One thing I realize after six plus decades on this planet is that, while many of us would like to believe that we elect our officials solely on their policies, there is an alternative theory that I believe makes more sense. That theory is that most of our elected officials are chosen for their appearance and the sound of their voice. To test this theory in your own mind, consider some of our previous political figures. Did you vote for John Edwards? How about Jimmy Carter? In your opinion, how did they live up to your expectations?

A real-life example of this type of decision can be seen in Missouri Governor Jay Nixon. This man has proven himself and I was fortunate enough to attend a concert at Missouri State University in August, where Governor Nixon and his wife were guests of honor. In fact, this event was of such note as to include John Goodman, a Missouri State alumnus, in the audience.

The event honored the 50th anniversary of the Tent Theater, a performing arts division of Missouri State University. I know that, while sitting in the audience while Governor Nixon made a brief speech about the celebration, I couldn’t help but be struck by his overall stature and the way that he presented himself. To me it was amazing how he was able to grab the audience’s attention and how easy it was to see the respect he commanded. The man is tall — over 6 feet — he was well-groomed, well-dressed, and had a low, resonant voice. For me, this was the first time I had seen the Governor in such a close forum; after having done so, it is no surprise to me that, though Missouri is a predominantly Republican state, this Democrat most likely will be re-elected as governor for a second term.

With this as a frame of reference, I was interested in an article that I read at Scientific American concerning how our brains process certain information regarding people. Some of the information was not surprising, such as the assumption that humans are influenced by another person’s tone of voice. It seems that those who speak in a higher-pitched voice are judged as being nervous and less truthful than those with lower-pitched voices. However, a person with a lower pitched voice who speaks slightly faster and slightly louder, with fewer pauses, will leave the audience feeling the person is more energetic, intelligent, and more knowledgeable.

In the article, the author referenced the first broadcast presidential race that was viewed on live television on September 26, 1960. The debate between John F. Kennedy and Richard M. Nixon was not presented in Technicolor, but in black and white. Upon reading the article, I recalled watching this debate with family members and, even at 12 years old, I immediately took to John F. Kennedy. To me it seemed that Kennedy came across as more energetic, thoughtful, and likeable, whereas Nixon appeared anemic — almost sickly — speaking in a quivering, high-pitched tone that made him appear unsure of himself.

I also know that my wife believes that a person’s eyes are a mirror to their soul. This can be a little nerve-racking since, if a person has gentle and kind-looking eyes, she is prone to trust them, whereas if their eyes are hard to read, she automatically distances herself from them.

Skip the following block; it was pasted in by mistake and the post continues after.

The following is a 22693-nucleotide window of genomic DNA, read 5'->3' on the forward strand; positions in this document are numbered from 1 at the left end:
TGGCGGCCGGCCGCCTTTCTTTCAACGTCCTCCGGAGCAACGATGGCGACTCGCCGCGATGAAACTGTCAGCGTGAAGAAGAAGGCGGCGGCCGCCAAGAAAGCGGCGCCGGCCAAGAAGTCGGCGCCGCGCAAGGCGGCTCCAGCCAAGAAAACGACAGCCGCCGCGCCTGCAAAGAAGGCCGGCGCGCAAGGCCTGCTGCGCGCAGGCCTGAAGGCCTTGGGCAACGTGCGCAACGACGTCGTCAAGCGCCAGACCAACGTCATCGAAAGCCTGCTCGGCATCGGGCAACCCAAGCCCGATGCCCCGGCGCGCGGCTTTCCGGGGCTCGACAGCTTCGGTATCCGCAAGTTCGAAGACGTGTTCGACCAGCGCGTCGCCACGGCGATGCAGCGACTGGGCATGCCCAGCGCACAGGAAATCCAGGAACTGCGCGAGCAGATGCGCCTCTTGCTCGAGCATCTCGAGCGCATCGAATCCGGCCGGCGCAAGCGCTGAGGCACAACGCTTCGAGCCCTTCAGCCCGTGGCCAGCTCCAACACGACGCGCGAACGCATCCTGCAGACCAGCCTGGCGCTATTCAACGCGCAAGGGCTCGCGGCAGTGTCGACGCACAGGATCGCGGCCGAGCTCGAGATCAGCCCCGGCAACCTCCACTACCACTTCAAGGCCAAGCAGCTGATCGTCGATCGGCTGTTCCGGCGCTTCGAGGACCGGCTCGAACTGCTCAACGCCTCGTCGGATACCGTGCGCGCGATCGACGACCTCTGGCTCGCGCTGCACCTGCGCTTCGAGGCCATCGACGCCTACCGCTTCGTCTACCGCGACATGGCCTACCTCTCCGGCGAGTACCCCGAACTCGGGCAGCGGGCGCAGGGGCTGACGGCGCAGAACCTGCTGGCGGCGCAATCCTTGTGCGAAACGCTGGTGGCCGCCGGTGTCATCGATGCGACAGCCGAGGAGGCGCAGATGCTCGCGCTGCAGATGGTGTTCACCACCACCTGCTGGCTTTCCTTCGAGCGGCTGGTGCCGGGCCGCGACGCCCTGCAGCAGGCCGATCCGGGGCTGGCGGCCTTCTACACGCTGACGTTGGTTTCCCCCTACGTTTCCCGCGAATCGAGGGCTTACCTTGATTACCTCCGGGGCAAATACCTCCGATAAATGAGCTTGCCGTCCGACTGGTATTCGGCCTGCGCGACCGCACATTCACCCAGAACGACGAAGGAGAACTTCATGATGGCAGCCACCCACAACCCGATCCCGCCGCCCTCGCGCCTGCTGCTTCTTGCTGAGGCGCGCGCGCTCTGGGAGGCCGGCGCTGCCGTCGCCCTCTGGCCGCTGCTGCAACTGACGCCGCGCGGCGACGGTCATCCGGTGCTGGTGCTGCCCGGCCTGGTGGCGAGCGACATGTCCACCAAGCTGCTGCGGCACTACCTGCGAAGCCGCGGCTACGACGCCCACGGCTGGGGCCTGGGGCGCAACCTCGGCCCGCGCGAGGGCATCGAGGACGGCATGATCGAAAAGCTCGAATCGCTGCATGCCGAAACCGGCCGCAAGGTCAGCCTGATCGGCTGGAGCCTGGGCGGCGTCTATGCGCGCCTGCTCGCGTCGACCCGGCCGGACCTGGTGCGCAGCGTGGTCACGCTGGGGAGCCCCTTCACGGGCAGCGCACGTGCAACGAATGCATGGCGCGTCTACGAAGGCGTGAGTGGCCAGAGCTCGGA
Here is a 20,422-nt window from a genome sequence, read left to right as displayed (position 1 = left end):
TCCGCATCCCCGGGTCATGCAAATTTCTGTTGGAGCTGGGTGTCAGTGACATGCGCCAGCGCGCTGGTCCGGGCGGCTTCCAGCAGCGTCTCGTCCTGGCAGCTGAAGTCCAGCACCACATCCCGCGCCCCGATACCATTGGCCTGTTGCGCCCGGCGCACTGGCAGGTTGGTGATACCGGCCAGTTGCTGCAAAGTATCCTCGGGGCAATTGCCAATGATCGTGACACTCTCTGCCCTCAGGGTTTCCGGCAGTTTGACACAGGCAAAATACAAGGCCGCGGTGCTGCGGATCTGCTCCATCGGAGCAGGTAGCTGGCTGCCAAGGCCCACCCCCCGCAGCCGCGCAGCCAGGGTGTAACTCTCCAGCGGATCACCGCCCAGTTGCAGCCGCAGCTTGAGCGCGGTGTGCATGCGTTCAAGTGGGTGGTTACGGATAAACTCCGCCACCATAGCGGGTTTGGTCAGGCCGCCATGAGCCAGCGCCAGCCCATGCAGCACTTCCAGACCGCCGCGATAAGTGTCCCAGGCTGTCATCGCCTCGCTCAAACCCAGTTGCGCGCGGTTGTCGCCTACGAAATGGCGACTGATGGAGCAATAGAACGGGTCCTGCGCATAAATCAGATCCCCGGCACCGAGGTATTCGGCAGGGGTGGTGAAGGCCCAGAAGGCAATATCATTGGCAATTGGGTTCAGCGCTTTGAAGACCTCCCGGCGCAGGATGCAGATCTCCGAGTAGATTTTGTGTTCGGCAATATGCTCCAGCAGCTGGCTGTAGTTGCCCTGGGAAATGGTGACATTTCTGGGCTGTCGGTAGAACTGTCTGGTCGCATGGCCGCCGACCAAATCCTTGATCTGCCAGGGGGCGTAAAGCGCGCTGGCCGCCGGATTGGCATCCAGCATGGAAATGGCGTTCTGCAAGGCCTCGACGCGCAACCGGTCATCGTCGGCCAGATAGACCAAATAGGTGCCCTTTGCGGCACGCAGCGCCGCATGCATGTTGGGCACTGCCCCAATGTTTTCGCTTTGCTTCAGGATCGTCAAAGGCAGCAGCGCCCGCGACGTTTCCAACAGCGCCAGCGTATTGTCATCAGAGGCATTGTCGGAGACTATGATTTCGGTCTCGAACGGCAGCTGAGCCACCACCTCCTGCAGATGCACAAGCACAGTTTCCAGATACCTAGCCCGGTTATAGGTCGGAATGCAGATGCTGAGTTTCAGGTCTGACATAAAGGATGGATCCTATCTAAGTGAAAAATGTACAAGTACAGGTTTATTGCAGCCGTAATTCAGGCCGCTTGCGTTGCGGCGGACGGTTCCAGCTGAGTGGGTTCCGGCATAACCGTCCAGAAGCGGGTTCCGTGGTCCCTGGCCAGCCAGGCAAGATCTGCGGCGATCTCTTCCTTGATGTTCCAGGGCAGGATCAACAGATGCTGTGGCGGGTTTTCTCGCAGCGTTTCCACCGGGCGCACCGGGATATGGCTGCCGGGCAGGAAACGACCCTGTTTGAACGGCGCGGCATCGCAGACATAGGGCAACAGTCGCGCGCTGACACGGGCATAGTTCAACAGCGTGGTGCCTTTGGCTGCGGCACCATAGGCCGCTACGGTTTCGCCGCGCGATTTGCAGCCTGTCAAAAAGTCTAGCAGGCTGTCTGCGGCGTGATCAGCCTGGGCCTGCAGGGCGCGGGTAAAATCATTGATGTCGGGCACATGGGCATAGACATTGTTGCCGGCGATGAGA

So, I don’t know about what triggers your reactions; I can only hope that you are one of the people who can logically concentrate on a candidate’s policies, abilities, previous missteps, and the like. I also hope that you can look at the entire picture of what is happening at the time, who the person really is, and what they can do to better our country. I believe that the personality of the candidates may have an underlying effect, therefore, our decision on who we vote for may be determined by an emotional, rather than a political reason.

Comments welcome.

Source: Scientific American

CC licensed Flickr photo above shared by Cain and Todd Benson

Television Online: Can Reruns Help Your Mind?

Television Online: Can Reruns Help Your Mind?Did you know that reruns can be good for your brain? In one recent survey, it has been shown that watching old programming — programs that you have seen before — actually increases your ability to take on difficult tasks. When I first read about these findings, I was not surprised.

About six months ago, my wife and I were visiting our daughter and her husband, who live in Waterford, Connecticut. One evening, our son-in-law cranked up the television and asked what we wanted to watch. In our home, my wife and I contemplate which programming to watch by how hard the programming will strain our brains. Don’t laugh! We have come to realize that some programming requires a great deal of effort and concentration. Other programming is basically simple and is just for entertainment purposes.

When my wife said to our son-in-law, “Let’s watch something that we don’t have to think about,” he kind of laughed. He is a very smart guy and is highly educated, yet he didn’t understand the simplicity of what my wife said. The survey, which shows just how simple this type of thinking is, suggests that watching something we are familiar with does improve our minds. So it seems to validate our thinking: that watching something not requiring too much effort of thought does, in fact, help to relax your brain.